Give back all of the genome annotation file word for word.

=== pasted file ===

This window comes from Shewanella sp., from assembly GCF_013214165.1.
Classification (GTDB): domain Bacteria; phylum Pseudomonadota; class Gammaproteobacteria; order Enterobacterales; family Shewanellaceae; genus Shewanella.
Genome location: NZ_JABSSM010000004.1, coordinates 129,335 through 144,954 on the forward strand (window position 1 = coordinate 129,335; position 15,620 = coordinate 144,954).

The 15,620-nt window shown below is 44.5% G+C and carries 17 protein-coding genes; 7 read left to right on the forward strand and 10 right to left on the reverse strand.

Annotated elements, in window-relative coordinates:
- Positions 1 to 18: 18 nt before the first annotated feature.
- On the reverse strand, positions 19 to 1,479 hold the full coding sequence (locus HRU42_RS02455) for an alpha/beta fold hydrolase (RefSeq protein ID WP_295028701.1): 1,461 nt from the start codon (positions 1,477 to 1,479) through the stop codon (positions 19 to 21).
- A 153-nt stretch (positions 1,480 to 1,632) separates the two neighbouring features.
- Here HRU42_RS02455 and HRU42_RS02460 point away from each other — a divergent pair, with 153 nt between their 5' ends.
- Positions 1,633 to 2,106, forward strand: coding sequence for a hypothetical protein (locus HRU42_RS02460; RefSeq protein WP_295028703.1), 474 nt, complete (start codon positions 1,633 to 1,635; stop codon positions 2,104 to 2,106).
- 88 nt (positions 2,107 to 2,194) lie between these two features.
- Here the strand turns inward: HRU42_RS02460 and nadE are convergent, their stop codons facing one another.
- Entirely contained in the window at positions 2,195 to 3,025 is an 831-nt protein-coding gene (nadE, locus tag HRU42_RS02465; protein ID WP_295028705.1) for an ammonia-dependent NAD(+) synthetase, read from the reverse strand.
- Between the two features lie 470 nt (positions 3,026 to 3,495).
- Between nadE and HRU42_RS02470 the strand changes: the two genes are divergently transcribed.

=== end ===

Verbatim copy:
This window comes from Shewanella sp., from assembly GCF_013214165.1.
Classification (GTDB): domain Bacteria; phylum Pseudomonadota; class Gammaproteobacteria; order Enterobacterales; family Shewanellaceae; genus Shewanella.
Genome location: NZ_JABSSM010000004.1, coordinates 129,335 through 144,954 on the forward strand (window position 1 = coordinate 129,335; position 15,620 = coordinate 144,954).

The 15,620-nt window shown below is 44.5% G+C and carries 17 protein-coding genes; 7 read left to right on the forward strand and 10 right to left on the reverse strand.

Annotated elements, in window-relative coordinates:
- Positions 1 to 18: 18 nt before the first annotated feature.
- On the reverse strand, positions 19 to 1,479 hold the full coding sequence (locus HRU42_RS02455) for an alpha/beta fold hydrolase (RefSeq protein ID WP_295028701.1): 1,461 nt from the start codon (positions 1,477 to 1,479) through the stop codon (positions 19 to 21).
- A 153-nt stretch (positions 1,480 to 1,632) separates the two neighbouring features.
- Here HRU42_RS02455 and HRU42_RS02460 point away from each other — a divergent pair, with 153 nt between their 5' ends.
- Positions 1,633 to 2,106, forward strand: coding sequence for a hypothetical protein (locus HRU42_RS02460; RefSeq protein WP_295028703.1), 474 nt, complete (start codon positions 1,633 to 1,635; stop codon positions 2,104 to 2,106).
- 88 nt (positions 2,107 to 2,194) lie between these two features.
- Here the strand turns inward: HRU42_RS02460 and nadE are convergent, their stop codons facing one another.
- Entirely contained in the window at positions 2,195 to 3,025 is an 831-nt protein-coding gene (nadE, locus tag HRU42_RS02465; protein ID WP_295028705.1) for an ammonia-dependent NAD(+) synthetase, read from the reverse strand.
- Between the two features lie 470 nt (positions 3,026 to 3,495).
- Between nadE and HRU42_RS02470 the strand changes: the two genes are divergently transcribed.